Each year the University of San Diego School of Law hosts the Climate and Energy Law Symposium. Legal and policy experts from across the country attend the event, including practicing attorneys, policy makers, and academic experts.
The symposium is co-hosted by the Energy Policy Initiatives Center and the San Diego Journal of Climate & Energy Law.
The Changing Landscape of Energy and Climate Policy in the West
November 4, 2016
The theme of our 2016 Climate & Energy Law Symposium is “The Changing Landscape of Energy and Climate Policy in the West.” Recent developments at the federal and state levels are changing the energy and climate policy landscape in the U.S., with particular implications for the West. The Supreme Court’s decision to stay the U.S. Environmental Protection Agency’s (US EPA) Clean Power Plan (CPP) has put on hold the prospect of a single federal unifying climate policy in the electricity sector. Other rulings related to distributed energy (e.g. FERC 745) resources and renewable portfolio standards (e.g., Colorado’s renewable portfolio standard) have obscured the line between state and federal authority. Several states, including California, Washington, Hawaii, and Oregon have adopted aggressive climate and energy policies, including renewable portfolio standards and low-carbon fuel standards, while others have not taken these steps. Increasing amounts of renewable energy have created challenges for grid operators.
At the University of San Diego’s Eighth Annual Climate & Energy Law Symposium, academic and policy experts will analyze and assess several aspects of this complex issue.
- Regional Expansion of the California ISO - California’s Independent Operator (CAISO) has developed an Energy Imbalance Market to address the issue of oversupply during certain times of the day and year. The CAISO is also considering expanding beyond California’s borders. Such developments raise interesting questions around federal and state jurisdiction and governance. Are there lessons learned from other multistate RTOs that might apply to CAISO expansion? What would the implications be for the energy and climate policies of states that join the expanded ISO?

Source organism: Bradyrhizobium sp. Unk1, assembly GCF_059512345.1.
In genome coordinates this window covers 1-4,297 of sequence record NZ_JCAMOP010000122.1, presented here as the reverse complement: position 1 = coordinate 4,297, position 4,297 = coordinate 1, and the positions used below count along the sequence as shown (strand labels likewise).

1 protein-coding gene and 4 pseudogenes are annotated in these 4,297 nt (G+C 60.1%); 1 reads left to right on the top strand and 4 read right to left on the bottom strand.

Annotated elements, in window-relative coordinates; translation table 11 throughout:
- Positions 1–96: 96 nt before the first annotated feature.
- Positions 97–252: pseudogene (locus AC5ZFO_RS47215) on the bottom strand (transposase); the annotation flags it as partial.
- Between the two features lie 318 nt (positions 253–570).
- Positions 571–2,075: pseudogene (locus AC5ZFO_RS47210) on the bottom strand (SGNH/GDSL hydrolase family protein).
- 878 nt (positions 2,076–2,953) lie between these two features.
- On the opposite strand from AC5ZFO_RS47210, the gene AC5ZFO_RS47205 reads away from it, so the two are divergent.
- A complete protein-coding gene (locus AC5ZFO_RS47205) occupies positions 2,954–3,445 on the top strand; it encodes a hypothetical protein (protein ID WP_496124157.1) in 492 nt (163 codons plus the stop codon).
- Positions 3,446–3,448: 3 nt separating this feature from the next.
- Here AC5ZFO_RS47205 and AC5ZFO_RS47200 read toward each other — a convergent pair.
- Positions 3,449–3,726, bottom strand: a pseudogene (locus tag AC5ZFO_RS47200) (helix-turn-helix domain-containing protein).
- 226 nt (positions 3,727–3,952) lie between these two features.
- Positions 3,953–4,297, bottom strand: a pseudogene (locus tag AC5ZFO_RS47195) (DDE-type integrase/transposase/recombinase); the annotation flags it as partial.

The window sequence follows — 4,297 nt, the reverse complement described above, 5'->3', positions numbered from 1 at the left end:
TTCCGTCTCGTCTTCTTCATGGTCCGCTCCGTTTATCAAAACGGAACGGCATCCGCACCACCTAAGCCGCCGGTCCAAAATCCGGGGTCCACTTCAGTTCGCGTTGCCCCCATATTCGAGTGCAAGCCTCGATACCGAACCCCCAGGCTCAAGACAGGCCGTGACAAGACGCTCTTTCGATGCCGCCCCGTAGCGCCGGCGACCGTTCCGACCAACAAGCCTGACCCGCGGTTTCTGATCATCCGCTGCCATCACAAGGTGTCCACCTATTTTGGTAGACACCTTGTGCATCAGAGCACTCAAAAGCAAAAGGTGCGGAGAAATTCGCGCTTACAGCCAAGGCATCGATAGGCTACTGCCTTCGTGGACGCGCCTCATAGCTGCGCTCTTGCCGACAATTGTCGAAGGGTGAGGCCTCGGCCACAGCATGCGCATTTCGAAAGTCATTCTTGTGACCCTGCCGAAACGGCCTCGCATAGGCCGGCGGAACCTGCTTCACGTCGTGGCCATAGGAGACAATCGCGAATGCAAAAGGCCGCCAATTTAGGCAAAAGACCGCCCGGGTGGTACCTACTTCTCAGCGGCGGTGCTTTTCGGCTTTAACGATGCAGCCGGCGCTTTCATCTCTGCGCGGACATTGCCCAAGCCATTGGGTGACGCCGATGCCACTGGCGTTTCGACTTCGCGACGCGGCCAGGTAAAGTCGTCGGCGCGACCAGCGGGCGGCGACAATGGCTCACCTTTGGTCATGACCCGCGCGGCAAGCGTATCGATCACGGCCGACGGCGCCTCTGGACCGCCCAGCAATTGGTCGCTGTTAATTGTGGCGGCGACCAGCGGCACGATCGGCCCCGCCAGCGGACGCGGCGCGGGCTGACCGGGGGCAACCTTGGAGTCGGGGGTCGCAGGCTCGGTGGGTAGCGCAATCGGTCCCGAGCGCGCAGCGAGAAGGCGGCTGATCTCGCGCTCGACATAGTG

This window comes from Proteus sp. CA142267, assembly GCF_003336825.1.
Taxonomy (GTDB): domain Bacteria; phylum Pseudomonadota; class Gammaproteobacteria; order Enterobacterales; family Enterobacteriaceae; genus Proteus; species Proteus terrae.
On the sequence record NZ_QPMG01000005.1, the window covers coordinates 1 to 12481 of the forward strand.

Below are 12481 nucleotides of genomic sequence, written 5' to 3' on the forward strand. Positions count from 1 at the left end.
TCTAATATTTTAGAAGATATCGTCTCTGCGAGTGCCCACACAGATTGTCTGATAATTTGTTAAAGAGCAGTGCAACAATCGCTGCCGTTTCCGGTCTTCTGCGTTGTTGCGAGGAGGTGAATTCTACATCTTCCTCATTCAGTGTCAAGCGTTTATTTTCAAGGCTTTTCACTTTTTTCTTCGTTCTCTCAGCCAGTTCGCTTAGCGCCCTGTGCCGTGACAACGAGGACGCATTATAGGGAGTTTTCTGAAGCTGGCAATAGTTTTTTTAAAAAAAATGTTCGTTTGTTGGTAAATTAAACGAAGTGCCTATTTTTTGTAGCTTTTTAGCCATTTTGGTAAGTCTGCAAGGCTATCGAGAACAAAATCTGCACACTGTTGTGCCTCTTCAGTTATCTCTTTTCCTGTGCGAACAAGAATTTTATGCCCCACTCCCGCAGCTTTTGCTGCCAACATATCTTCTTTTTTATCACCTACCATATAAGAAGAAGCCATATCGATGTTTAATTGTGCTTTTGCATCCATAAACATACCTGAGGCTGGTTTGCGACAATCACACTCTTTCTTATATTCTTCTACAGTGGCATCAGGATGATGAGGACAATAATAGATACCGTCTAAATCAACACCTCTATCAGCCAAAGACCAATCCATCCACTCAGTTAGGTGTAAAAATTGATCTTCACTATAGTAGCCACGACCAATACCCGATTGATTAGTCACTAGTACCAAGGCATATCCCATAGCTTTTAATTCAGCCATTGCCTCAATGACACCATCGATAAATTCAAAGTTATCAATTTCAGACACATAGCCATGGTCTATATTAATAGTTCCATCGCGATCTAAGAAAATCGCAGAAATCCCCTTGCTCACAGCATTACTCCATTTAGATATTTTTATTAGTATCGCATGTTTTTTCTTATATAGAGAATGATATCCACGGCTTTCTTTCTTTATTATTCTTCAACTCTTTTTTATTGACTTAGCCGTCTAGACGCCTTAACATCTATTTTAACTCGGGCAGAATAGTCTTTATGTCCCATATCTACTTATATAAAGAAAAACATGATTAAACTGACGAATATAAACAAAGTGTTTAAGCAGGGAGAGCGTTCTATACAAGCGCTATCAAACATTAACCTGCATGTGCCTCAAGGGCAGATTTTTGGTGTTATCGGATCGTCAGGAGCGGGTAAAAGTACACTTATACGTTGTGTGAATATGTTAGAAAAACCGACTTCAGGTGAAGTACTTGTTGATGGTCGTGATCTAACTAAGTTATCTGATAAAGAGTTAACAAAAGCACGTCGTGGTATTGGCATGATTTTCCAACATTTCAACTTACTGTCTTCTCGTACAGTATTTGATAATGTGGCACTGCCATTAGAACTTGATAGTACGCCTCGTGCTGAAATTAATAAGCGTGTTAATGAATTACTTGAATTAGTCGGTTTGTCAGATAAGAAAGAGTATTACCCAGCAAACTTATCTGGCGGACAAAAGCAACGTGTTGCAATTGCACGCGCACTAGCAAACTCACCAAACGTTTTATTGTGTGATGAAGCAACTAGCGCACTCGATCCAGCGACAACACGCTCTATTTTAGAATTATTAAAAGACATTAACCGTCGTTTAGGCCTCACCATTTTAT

- Regional Climate and Energy Policy Approaches – In the absence of US EPA’s CPP are state policies sufficient to reduce greenhouse gas emissions in the West and beyond? Or is another approach necessary to link state policies similar to the Regional Greenhouse Gas Initiative among Northeastern states? Is California’s Cap and Trade program a foundation for a broader Western climate policy?
- State Approaches to Climate and Energy Policy in the West – Several states already have comprehensive policies to reduce emissions. What tensions exist between state and federal jurisdiction when it comes to these policies? What innovative policies are being adopted or considered around the western U.S.? What are the similarities and differences in how states have approached important policy areas, such as net energy metering?